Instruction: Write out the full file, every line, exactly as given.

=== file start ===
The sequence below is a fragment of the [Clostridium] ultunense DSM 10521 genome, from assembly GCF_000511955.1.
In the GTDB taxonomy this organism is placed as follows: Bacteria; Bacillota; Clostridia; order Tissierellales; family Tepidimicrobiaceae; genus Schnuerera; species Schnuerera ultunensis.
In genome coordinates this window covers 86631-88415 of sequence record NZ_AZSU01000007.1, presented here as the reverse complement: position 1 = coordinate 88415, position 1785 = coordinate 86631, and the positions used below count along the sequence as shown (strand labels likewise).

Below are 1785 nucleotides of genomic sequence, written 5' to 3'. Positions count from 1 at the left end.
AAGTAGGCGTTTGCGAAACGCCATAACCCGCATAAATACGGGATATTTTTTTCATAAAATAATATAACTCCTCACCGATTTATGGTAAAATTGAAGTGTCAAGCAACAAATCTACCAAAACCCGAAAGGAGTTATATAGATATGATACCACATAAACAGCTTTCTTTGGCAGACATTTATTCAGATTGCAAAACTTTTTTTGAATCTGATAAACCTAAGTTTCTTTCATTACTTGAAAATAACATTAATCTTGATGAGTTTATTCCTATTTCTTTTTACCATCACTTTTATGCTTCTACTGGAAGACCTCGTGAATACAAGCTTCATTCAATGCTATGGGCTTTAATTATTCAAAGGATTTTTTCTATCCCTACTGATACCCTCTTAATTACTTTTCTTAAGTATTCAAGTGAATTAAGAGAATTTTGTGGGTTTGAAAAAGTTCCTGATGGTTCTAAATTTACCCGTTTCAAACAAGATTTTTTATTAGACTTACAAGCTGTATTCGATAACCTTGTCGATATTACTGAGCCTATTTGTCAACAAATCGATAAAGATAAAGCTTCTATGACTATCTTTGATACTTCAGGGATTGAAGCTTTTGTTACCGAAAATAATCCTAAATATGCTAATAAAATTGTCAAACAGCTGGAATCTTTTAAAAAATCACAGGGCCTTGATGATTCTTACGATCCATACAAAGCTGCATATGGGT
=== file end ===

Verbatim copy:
The sequence below is a fragment of the [Clostridium] ultunense DSM 10521 genome, from assembly GCF_000511955.1.
In the GTDB taxonomy this organism is placed as follows: Bacteria; Bacillota; Clostridia; order Tissierellales; family Tepidimicrobiaceae; genus Schnuerera; species Schnuerera ultunensis.
In genome coordinates this window covers 86631-88415 of sequence record NZ_AZSU01000007.1, presented here as the reverse complement: position 1 = coordinate 88415, position 1785 = coordinate 86631, and the positions used below count along the sequence as shown (strand labels likewise).

Below are 1785 nucleotides of genomic sequence, written 5' to 3'. Positions count from 1 at the left end.
AAGTAGGCGTTTGCGAAACGCCATAACCCGCATAAATACGGGATATTTTTTTCATAAAATAATATAACTCCTCACCGATTTATGGTAAAATTGAAGTGTCAAGCAACAAATCTACCAAAACCCGAAAGGAGTTATATAGATATGATACCACATAAACAGCTTTCTTTGGCAGACATTTATTCAGATTGCAAAACTTTTTTTGAATCTGATAAACCTAAGTTTCTTTCATTACTTGAAAATAACATTAATCTTGATGAGTTTATTCCTATTTCTTTTTACCATCACTTTTATGCTTCTACTGGAAGACCTCGTGAATACAAGCTTCATTCAATGCTATGGGCTTTAATTATTCAAAGGATTTTTTCTATCCCTACTGATACCCTCTTAATTACTTTTCTTAAGTATTCAAGTGAATTAAGAGAATTTTGTGGGTTTGAAAAAGTTCCTGATGGTTCTAAATTTACCCGTTTCAAACAAGATTTTTTATTAGACTTACAAGCTGTATTCGATAACCTTGTCGATATTACTGAGCCTATTTGTCAACAAATCGATAAAGATAAAGCTTCTATGACTATCTTTGATACTTCAGGGATTGAAGCTTTTGTTACCGAAAATAATCCTAAATATGCTAATAAAATTGTCAAACAGCTGGAATCTTTTAAAAAATCACAGGGCCTTGATGATTCTTACGATCCATACAAAGCTGCATATGGGT